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With: Tobin Bell, Matt Passmore, Callum Keith Rennie, Clé Bennett, Hannah Emily Anderson, Mandela Van Peebles, Laura Vandervoort, Brittany Allen, Paul Braunstein, Josiah Black
Written by: Josh Stolberg, Pete Goldfinger
Directed by: Michael Spierig, Peter Spierig
MPAA Rating: R for sequences of grisly bloody violence and torture, and for language
Running Time: 91
Date: 10/27/2017
IMDB

Jigsaw (2017)

2 1/2 Stars (out of 4)

Blade Bummer

By Jeffrey M. Anderson

The previous, seventh Saw movie, Saw 3D (2010), promised to be the "final chapter." Breaking that promise, the new movie does feature a few clever traps, but also sadly thin characters and ridiculous twists.

In Jigsaw, it has been ten years since the notorious killer Jigsaw (Tobin Bell) was killed. Five people wake up with buckets on their heads and chained at the neck. They are dragged toward spinning saws that won't stop unless they offer up some blood. One doesn't make it. From there the traps continue, with deadly, gruesome planning and precision.

Meanwhile, Detective Halloran (Callum Keith Rennie) brings a shooting victim to the morgue, where medical examiners Logan Nelson (Matt Passmore) and Eleanor Bonneville (Hannah Emily Anderson) find clues leading back to Jigsaw. Along with Detective Hunt (Clé Bennett), they begin to suspect who the killer might be. Not trusting the cops, they head to where the clues lead: an abandoned pig farm full of spiky, murderous equipment. Will anyone survive?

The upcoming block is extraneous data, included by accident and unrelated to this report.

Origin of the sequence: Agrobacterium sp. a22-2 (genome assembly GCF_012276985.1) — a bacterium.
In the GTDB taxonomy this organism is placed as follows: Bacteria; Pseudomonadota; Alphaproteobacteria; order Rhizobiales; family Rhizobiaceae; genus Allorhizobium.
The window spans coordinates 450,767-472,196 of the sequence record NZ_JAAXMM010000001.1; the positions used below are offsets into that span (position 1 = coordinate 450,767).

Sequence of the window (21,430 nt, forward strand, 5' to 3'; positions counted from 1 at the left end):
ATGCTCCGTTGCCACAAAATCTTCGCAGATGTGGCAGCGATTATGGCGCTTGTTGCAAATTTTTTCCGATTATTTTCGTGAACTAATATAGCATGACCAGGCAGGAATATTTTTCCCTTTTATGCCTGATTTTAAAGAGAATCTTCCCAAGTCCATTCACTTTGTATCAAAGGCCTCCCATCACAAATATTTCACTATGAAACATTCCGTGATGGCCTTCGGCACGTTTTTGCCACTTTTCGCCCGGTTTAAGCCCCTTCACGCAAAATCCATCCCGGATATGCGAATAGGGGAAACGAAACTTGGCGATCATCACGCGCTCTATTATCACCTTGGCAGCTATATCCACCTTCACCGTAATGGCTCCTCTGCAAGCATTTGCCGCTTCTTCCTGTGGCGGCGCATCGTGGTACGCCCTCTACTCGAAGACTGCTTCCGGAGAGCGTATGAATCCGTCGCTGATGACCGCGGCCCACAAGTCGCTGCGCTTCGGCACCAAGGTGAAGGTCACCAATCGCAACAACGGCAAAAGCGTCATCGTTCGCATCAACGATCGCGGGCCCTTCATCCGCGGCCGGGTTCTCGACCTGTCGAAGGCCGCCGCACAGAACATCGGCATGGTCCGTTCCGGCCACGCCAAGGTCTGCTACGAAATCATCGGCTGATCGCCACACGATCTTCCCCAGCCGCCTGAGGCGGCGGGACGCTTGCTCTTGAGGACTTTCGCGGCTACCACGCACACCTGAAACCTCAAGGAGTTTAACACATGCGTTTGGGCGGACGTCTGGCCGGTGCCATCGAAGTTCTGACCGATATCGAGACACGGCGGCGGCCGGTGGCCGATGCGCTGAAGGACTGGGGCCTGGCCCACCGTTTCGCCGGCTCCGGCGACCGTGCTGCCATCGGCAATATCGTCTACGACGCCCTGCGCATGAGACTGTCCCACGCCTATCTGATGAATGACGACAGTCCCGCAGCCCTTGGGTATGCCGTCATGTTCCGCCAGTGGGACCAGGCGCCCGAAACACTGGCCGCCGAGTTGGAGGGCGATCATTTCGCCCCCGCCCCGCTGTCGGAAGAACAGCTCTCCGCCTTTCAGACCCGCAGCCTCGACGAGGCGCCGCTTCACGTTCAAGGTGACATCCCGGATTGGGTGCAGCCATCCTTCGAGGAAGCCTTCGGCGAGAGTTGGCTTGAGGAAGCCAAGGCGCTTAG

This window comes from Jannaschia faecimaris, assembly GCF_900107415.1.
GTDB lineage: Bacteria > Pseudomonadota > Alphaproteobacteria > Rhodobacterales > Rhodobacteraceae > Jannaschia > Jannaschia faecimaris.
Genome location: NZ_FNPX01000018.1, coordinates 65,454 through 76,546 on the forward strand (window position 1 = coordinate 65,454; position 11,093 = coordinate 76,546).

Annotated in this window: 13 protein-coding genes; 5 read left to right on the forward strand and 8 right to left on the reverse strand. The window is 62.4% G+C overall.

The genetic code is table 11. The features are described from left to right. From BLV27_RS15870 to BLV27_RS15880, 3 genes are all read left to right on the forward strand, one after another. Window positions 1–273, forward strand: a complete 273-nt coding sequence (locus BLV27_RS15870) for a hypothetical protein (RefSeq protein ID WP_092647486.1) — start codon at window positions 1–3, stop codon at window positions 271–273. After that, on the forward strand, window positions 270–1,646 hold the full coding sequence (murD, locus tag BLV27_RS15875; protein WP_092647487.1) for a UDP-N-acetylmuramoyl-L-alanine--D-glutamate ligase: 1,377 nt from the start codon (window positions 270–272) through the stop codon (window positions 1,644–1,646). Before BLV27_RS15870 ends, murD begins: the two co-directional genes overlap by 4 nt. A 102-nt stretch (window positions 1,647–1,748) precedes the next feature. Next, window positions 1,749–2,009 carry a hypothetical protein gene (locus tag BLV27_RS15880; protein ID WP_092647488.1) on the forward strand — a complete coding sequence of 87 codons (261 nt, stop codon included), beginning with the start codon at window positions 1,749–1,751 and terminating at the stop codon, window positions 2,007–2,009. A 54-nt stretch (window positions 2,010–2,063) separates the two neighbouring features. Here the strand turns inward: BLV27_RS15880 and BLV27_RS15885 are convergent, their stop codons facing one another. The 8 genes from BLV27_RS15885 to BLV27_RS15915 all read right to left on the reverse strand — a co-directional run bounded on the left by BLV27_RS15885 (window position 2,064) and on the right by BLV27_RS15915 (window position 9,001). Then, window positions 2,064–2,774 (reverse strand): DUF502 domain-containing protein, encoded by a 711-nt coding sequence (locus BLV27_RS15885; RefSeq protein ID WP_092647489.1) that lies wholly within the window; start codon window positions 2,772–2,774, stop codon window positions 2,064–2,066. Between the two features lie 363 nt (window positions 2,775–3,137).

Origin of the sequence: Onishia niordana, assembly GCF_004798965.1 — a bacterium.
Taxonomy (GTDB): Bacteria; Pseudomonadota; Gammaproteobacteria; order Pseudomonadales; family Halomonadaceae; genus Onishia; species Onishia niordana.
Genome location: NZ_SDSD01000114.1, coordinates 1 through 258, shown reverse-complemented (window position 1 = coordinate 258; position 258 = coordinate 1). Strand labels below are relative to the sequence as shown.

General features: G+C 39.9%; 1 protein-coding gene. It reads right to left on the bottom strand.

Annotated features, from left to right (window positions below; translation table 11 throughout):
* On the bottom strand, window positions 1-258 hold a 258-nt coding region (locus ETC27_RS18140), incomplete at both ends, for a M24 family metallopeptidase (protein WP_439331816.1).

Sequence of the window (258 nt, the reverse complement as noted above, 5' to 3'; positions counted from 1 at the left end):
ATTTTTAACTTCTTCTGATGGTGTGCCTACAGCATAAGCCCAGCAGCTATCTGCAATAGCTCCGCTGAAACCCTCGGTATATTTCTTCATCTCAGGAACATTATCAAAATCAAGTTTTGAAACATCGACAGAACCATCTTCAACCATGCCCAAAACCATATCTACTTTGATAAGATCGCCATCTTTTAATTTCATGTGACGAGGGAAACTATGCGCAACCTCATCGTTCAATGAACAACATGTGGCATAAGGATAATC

The "games" in Jigsaw have the feel of a spooky, grown-up haunted house, even if the character that are put through them are aggravatingly shallow, and spend most of the movie screaming at one another. This time, most of the movie is focused on the police detectives and the medical examiners.

Eleanor Bonneville (Hannah Emily Anderson) is a secret, closet Jigsaw fan and keeps a studio full of sinister sculptures. Her work partner Logan Nelson (Matt Passmore) is said to have been tortured in the war and Skypes with his loving daughter. Unfortunately, even this stuff doesn't really add up to much. The movie's weird final "twist" is one of those things that elicits a "huh?" response, and doesn't make enough sense to warrant a second viewing.

Weirdly, Jigsaw was directed by the talented Australian twins Michael and Peter Spierig, whose Daybreakers (2010) and Predestination (2015) were so good. (Perhaps they are responsible for the movie's few good points?) Hopefully it was a nice paycheck for them. At least Tobin Bell, returning as Jigsaw, is fun in his few scenes onscreen.

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